Almost two out of three history teachers in second-level schools say their students find the history of the North "boring" and "bogged down in politics", according to a new report.
But with the history of Northern Ireland set to become compulsory in the leaving certificate history curriculum next year, the government report suggests teachers deploy the irreverent humour of comedians like Patrick Kielty and Des Bishop to "engage the interest of students" in the subject.
History teachers said they avoided Northern Ireland because it "can raise discriminatory attitudes in class and name calling". There was little support for introducing it in the classroom, they said.
Other reasons given by teachers for avoiding the subject were they felt they lacked knowledge of the subject and believed they could not compete with the information the students got from their communities and families.
But the report warns this will have to change. "If students do not learn about modern Irish history in a school context, will they be skilled enough to interpret what they see in the media outside school?" it asks.
"If in senior cycle, teachers are not supported to take on sensitive issues, are they abdicating an important duty to give impartial information on topics? If we wish to deal with post-conflict situations and empower upcoming generations, we cannot ignore the difficult and sensitive events that have impacted upon us," it warns.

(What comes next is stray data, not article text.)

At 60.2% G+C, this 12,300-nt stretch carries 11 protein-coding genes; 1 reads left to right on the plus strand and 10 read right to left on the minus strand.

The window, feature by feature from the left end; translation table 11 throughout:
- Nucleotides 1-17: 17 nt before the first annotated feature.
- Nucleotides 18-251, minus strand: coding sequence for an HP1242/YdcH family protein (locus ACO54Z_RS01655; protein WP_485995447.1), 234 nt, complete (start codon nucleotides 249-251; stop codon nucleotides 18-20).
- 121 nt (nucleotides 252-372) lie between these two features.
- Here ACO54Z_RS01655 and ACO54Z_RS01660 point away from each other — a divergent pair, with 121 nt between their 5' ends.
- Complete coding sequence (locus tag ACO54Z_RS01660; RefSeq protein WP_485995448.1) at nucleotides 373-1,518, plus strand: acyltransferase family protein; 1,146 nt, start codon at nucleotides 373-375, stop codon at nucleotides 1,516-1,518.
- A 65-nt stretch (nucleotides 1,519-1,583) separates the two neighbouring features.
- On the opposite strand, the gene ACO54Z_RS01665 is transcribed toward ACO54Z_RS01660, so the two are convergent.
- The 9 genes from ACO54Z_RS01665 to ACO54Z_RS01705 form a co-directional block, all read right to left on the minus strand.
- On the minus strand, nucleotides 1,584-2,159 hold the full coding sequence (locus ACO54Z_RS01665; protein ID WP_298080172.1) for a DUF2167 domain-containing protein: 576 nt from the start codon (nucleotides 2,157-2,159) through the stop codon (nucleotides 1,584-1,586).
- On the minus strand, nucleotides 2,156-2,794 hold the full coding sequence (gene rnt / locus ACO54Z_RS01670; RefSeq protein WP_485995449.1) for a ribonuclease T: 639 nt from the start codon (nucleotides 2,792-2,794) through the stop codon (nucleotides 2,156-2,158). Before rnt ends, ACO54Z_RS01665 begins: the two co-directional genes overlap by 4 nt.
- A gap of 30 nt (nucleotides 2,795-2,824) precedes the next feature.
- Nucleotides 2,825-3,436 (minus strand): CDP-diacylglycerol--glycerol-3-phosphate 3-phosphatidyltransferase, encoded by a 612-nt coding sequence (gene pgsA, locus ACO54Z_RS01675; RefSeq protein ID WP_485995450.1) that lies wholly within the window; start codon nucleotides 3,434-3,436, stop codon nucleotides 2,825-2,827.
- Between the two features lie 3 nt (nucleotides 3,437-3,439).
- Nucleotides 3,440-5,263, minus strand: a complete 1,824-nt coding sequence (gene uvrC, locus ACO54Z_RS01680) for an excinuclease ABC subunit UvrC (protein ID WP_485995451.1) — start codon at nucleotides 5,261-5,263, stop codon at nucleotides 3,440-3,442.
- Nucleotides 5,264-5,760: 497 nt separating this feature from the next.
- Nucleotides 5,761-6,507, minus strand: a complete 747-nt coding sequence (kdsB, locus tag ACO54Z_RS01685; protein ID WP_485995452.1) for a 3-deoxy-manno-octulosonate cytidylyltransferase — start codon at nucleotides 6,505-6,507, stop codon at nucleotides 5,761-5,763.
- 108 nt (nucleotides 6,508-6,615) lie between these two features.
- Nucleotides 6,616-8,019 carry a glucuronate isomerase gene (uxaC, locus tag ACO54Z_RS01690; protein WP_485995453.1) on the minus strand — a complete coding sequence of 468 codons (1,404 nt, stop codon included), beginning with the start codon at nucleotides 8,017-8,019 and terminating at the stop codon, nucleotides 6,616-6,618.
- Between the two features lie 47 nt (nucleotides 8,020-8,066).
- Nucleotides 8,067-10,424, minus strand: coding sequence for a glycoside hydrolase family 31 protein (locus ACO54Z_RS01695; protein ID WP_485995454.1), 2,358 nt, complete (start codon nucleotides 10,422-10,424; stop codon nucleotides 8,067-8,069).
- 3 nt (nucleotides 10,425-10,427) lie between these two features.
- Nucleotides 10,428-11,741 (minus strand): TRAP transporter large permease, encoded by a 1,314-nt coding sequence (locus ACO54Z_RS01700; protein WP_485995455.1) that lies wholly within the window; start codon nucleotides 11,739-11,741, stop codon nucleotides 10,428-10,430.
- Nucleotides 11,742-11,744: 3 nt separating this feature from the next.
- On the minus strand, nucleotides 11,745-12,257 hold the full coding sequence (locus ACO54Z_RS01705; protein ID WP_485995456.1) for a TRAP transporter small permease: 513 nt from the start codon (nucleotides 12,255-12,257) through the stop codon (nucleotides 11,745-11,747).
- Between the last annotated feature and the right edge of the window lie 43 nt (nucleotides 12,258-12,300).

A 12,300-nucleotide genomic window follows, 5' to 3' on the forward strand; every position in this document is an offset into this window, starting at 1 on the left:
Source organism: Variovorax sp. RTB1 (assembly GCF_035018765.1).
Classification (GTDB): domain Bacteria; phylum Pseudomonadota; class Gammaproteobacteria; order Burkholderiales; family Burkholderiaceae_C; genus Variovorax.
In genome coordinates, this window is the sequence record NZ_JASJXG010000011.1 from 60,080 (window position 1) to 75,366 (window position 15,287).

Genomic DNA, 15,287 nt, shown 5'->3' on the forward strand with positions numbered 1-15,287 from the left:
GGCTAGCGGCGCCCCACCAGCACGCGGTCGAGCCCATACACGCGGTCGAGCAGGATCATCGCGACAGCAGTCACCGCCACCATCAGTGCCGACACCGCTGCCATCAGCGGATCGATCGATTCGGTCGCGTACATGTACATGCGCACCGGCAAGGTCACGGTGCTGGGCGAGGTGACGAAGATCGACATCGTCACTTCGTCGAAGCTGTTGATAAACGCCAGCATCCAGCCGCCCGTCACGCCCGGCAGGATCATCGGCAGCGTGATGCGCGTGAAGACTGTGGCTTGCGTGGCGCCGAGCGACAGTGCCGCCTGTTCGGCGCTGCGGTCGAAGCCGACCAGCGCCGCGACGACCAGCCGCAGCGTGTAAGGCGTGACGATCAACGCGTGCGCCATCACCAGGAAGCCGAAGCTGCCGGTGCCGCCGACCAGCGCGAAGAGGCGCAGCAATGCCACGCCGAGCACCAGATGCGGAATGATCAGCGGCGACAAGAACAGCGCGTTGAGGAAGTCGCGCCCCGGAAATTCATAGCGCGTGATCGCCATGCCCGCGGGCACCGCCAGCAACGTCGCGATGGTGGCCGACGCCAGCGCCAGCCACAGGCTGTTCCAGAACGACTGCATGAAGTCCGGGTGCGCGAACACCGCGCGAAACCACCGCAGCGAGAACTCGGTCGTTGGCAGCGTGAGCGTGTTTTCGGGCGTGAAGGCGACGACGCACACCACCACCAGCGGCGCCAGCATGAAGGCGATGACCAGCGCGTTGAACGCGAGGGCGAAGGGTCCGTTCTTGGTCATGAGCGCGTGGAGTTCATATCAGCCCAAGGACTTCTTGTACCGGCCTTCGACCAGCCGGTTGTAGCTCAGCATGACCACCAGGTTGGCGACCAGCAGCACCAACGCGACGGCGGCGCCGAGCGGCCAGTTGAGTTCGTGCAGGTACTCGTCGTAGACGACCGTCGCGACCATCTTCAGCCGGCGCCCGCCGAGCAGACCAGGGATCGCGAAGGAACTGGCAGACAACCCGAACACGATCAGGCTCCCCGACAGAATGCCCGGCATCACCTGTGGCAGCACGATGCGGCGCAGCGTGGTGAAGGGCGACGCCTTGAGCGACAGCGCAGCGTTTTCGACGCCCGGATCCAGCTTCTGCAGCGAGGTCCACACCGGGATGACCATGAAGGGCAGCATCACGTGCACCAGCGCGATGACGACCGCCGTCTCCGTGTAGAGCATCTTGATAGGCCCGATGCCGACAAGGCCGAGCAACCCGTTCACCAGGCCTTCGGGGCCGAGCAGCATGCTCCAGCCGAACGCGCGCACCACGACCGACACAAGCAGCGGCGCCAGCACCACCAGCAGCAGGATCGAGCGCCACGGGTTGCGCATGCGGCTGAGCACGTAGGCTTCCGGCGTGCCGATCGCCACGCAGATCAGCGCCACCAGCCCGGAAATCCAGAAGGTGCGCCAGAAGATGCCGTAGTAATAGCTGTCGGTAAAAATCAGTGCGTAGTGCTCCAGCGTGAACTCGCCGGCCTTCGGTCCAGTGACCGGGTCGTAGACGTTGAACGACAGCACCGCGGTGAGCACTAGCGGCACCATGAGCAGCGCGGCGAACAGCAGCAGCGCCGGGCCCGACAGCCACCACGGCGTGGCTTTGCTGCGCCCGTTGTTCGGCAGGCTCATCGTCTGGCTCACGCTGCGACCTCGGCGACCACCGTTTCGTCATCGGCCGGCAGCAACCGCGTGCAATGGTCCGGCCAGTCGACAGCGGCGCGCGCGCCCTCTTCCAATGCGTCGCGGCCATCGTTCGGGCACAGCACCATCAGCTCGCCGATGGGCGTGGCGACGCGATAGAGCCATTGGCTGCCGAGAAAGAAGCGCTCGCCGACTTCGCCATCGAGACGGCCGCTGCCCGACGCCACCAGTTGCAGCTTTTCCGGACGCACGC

But the government feels humour can help history teachers to spark students' interest in Northern Ireland.
"Humour is rampant in practically all corners of the island and humour has seen many citizens through the bleakest of times," says the report. It can be used as a "subtle inroad" to explore sensitive issues for students, it adds. Father Ted is instanced by the report as a possible tool "for examining the cultural changes of Ireland, from it not being socially acceptable for RTÉ originally to buy it, to its being bought back at a later date having been a huge success for another station".
Comedians like Des Bishop, Patrick Kielty, Nuala Mc-Keever and Jimmy Young are also mentioned as people who have sent up bigotry and sectarianism and made people laugh at themselves and at "the others".
The rapid evolution of irreverent text humour could also be used to generate interest, the report suggests. It recalls a recent text before the Ireland vs England rugby game at Croke Park which read: "Ireland may well be without Horgan and O'Driscoll, two players that most teams would be loth to be without, but England will be without their tanks and machine guns from their last visit to Croke Park."
"The speed of texts and their spiky humour is something that could be deployed as a tool that students can immediately relate to," the report, prepared by the Oireachtas Committee on Education and Science, concludes.